music-therapyOccupational Therapists (OTs) working with elderly patients assert that music therapy is a key treatment for those suffering from dementia, helping to engage, manage stress, soothe and uplift the moods of those suffering from Alzheimer’s and memory impairment.

Nonprofit groups in the US such as Music and Memory are looking to bring music therapy to individuals in nursing home and assisted living facilities. They accept donations of old and unwanted MP3 players, which they then fill with music from the patient’s past. They assert that even non-communicative and low-functioning individuals become animated in response to the music.

In order to identify the best music for therapy, the following tips are recommended:

1. Mood Enhancing Music: Personally Meaningful Songs and Familiar Old Favorites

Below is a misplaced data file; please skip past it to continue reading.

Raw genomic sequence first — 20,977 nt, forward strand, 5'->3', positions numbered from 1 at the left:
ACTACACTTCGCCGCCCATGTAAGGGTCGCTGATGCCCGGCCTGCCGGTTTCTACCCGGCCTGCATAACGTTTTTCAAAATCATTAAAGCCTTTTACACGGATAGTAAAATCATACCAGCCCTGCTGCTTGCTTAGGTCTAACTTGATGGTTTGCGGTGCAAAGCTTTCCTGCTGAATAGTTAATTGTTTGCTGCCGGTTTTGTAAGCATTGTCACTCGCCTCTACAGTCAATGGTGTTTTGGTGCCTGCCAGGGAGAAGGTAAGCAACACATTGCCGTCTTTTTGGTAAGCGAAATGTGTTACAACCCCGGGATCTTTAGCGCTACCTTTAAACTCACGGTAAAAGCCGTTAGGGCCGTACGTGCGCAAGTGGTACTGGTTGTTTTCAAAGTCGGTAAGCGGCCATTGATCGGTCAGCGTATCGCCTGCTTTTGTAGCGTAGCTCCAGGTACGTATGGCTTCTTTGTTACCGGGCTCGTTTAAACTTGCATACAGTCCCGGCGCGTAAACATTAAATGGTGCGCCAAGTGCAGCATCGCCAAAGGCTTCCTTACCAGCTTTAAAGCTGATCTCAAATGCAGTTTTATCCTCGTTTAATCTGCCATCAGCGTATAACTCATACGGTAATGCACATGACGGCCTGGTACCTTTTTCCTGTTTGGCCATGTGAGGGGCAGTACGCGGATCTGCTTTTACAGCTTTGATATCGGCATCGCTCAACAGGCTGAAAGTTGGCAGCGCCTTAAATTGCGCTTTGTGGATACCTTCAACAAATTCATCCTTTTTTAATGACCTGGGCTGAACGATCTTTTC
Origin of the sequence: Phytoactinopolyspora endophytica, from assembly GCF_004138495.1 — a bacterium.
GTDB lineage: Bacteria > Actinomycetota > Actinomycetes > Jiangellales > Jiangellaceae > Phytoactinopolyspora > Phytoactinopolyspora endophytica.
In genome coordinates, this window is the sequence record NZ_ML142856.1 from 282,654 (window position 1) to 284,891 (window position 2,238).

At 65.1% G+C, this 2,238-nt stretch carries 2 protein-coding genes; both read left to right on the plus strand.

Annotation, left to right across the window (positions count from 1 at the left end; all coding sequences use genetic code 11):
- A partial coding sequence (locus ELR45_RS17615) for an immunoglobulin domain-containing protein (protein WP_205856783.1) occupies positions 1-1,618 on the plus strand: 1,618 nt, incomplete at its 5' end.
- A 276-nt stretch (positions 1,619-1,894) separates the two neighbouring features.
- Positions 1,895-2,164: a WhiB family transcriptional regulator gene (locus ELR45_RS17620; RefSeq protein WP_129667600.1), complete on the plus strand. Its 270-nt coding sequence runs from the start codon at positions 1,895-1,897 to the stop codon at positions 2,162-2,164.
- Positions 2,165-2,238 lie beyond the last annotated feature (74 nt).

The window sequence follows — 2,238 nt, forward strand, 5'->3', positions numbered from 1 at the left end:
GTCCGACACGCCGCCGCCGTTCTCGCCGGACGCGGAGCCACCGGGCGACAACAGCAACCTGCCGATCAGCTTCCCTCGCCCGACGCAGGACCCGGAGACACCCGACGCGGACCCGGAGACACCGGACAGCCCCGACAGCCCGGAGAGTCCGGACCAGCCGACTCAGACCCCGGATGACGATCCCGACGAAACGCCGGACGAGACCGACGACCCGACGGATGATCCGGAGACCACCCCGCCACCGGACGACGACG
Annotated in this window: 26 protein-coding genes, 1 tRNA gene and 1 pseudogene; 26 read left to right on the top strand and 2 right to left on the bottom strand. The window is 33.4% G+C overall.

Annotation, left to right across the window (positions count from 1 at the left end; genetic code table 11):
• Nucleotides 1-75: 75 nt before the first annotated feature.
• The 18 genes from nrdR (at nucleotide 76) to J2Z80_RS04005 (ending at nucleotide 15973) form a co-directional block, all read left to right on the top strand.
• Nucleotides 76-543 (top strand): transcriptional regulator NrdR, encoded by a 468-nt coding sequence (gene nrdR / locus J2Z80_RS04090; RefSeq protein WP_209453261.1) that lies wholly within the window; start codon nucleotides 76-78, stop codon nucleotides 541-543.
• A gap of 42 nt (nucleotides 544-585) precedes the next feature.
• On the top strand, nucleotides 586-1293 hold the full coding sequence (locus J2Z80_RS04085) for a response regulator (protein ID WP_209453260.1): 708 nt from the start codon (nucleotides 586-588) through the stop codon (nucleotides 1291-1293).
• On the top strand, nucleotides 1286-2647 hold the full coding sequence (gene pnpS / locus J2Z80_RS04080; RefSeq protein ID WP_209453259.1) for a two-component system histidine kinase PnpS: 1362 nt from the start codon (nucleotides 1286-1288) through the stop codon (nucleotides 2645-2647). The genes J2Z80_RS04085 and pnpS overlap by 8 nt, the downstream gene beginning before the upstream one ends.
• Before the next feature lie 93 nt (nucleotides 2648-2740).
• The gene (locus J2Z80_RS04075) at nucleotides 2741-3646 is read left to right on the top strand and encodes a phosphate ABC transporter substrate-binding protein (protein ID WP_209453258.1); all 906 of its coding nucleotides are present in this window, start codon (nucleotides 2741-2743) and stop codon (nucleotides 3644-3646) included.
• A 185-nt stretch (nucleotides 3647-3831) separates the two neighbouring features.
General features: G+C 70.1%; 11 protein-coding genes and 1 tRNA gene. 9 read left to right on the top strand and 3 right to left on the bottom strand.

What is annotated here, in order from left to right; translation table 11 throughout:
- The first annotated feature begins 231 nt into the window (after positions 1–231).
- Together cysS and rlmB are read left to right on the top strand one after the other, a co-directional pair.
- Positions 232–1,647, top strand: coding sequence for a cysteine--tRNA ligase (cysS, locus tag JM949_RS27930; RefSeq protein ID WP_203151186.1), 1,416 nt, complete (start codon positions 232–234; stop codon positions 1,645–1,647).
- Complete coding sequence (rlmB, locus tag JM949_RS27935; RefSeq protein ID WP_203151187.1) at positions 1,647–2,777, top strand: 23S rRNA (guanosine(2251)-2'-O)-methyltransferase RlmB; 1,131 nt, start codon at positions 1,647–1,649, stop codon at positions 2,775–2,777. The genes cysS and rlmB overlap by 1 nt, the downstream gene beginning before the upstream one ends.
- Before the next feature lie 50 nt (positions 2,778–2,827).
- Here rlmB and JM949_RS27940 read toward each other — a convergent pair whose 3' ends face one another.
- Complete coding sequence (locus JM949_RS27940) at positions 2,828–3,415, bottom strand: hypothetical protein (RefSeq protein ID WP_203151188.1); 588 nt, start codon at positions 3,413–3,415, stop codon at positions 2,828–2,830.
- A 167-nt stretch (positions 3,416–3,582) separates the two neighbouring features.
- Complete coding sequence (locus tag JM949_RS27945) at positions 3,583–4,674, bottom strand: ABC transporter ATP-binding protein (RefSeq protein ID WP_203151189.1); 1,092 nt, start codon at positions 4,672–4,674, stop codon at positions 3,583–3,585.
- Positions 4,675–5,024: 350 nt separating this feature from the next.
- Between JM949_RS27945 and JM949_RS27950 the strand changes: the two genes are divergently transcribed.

OT Kim Warchol states that music should be personal and familiar to the patient, so ask them or their family members for any specific likes and dislikes.

2. Stimulating Music: Pop Songs
Genres such as big band, swing and salsa can be used to inspire dance and movement in dementia sufferers, giving them much needed physical exercise.

3. Soothing Music for Agitation Management
Soft classical music, lullabies or non-rhythmic instrumental background music is thought can reduce agitation and anxiety. OTs also suggest redirecting agitated patients to participate in a rhythmic activity such as singing, tapping or shaking percussion instruments, drumming or clapping.

4. Connection and Comfort Music: Sing-Along Classics
Songs with easy to remember lyrics that the patient may have learned in their youth can elicit strong responses. Music Therapist Rachel Rambach has compiled a list of 12 Songs Every Music Therapist Should Know.

When playing music, look for clues in the facial gestures and body language of patients to gauge the effect the song is having on their mood.

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